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|Articles - July 2011|
|Wednesday, June 22, 2011|
Page 1 of 8
By Ben Jacklet
Shelly Hummel has been selling homes in Bend for more than 20 years, and she’s got the attitude to match: upbeat, confident, a dog-lover who took up skiing at age 4. She labors to keep things positive, but every so often her frustration slips free: “The banks just kept giving the builders money, without even looking at plans or doing drive-bys of the places they were selling. The market just exploded with new construction. Boom! Selling stuff off of floor plans. Unfortunately, selling them to people who had no business buying them. It was a perfect storm of stupidity.”
We are touring the wreckage of that storm in Hummel’s Cadillac Escalade, driving down Brookswood Boulevard into a former pine forest that now hosts a swath of housing developments with names like Copper Canyon and Quail Pine. “This was the boundary line until 2003,” says Hummel. “These roads dead-ended. That home sold for $350,000. Now it’s on the market for $175,000. Short sale.”
Hummel never intended to become a “certified distressed property expert” specializing in selling homes for less than is owed on their mortgages. But in Bend, she didn’t have much of a choice. No city in Oregon — or arguably, the nation — experienced a more dramatic reversal of fortunes during the Great Recession than Bend, the economic engine for Central Oregon. Home values got cut in half. Unemployment soared to over 16%. A once-promising aviation sector imploded. So did an overheated market for destination resorts. Brokers, builders and speculators once flush with cash woke up underwater and flailing. Banks renowned for their no-document, easy-money loans stopped lending. Layoffs led to notices of default; foreclosure brought bankruptcy.
How does a community recover from economic meltdown? That is the central question I am trying to answer about Bend. I start my inquiry at the offices of Economic Development for Central Oregon (EDCO), an organization formed to diversify the economy after the last major recession in the region, in the 1980s. My meeting is with executive director Roger Lee, marketing manager Ruth Lindley and business development manager Eric Strobel. I turn on my digital recorder and say, “I’d like to hear your take on how the recession impacted Bend’s economy.”
Silence. I read their expressions: Not this again.
It takes some time, but over the course of the interview they paint a sharp portrait of what went wrong and why. A local housing boom “fueled by speculation, not solid economics,” in Lee’s words, crashed. The local crash coincided with a national housing slump that devastated Bend’s major traded sector of building supplies. The final blow was the collapse of the local general aviation industry. Cessna shut down its local plant in April 2009. Epic Aircraft, the other major employer at the airport, went bankrupt.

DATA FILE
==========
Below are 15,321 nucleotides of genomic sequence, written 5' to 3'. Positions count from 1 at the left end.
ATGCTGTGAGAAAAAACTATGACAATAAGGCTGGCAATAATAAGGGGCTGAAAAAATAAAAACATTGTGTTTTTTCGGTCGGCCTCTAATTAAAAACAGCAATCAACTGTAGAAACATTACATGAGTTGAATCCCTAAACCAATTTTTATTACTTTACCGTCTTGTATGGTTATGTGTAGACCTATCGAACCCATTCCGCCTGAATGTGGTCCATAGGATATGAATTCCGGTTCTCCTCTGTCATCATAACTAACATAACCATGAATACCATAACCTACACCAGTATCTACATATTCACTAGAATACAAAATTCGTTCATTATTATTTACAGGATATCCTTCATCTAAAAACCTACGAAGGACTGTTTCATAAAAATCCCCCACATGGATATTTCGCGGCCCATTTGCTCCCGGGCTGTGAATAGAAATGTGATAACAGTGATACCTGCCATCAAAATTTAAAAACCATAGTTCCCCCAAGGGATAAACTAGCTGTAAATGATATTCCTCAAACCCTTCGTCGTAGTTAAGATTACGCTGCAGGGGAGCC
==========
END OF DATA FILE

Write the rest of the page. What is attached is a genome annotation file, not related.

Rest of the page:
“Aviation was our diversification away from construction and wood products,” says Strobel. “We had thousands of employees out at Bend Airport. It was the largest aviation cluster in the state… It just completely fell apart in six months.”
Monday, July 13, 2015
BY KIM MOORE
A conversation with Greg Lambert, president of Mid Oregon Personnel Services.
Thursday, July 09, 2015
The sweltering weather didn't keep the crowds away. Although the numbers were down slightly from last year, the Oregon Food Bank raised $850,636 to fight hunger. About 80,000 people attended despite temperatures in the upper 90s.
Friday, July 10, 2015
BY GREGG MORRIS
Rita Hansen aims to scale natural gas vehicle innovation.
Friday, July 10, 2015
BY AMY MILSHTEIN
When gossip crosses the line.
Wednesday, August 19, 2015
BY AMY MILSHTEIN
Training, from the mundane to the sublime, bolsters companies and workers in an uncertain world.
Monday, August 03, 2015
BY KIM MOORE | RESEARCH EDITOR
Pushing the extreme.
Thursday, August 13, 2015
BY JACOB PALMER | DIGITAL NEWS EDITOR
Portland-based startup ImpactFlow recently announced a $5.7 million funding round. CEO and co-founder Tyler Foreman talks about matching businesses with nonprofits, his time at Intel and the changing face of philanthropy.
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Transforming the culture of Oregon’s educational leadership.
The Board dismissed a petition related to efforts to unionize the Northwestern University football team.
Every once in a while we receive a letter in the (fictional) mailbag that is tough to describe and quite compelling. This week, Isabel, the new HR manager at LabCo (and someone who is new to HR), wants to know whether she may fire the owner’s son for having an Oregon medical marijuana card. In passing, Isabel also makes a number of alarming admissions about her motivation. Here is Isabel’s nerve-racking question and our response to it.
Oregon Sick Leave is here, and changes to the federal white-collar worker regulations are on the way. This workshop will prepare you for both. We invite you to participate in an interactive discussion on how to start planning now for the future impact on your operations and finances.
Presented by OEN + CENTRL + YESpdx.
This Roundtable will cover numerous issues under the employer "shared responsibility" rules of the Affordable Care Act, including how to track the "full-time" status of variable-hour employees, temporary or seasonal employees, and employees who experience a change in status or a break in service. Additionally, we will provide a brief overview of Code sections 6055 and 6056, which require most mid-sized and large employers to submit their first information reports to the IRS in early 2016 regarding the health insurance coverage being offered to employees. We invite you to participate in an interactive discussion on how to prepare for the future impact of the shared responsibility rules on your operations and finances.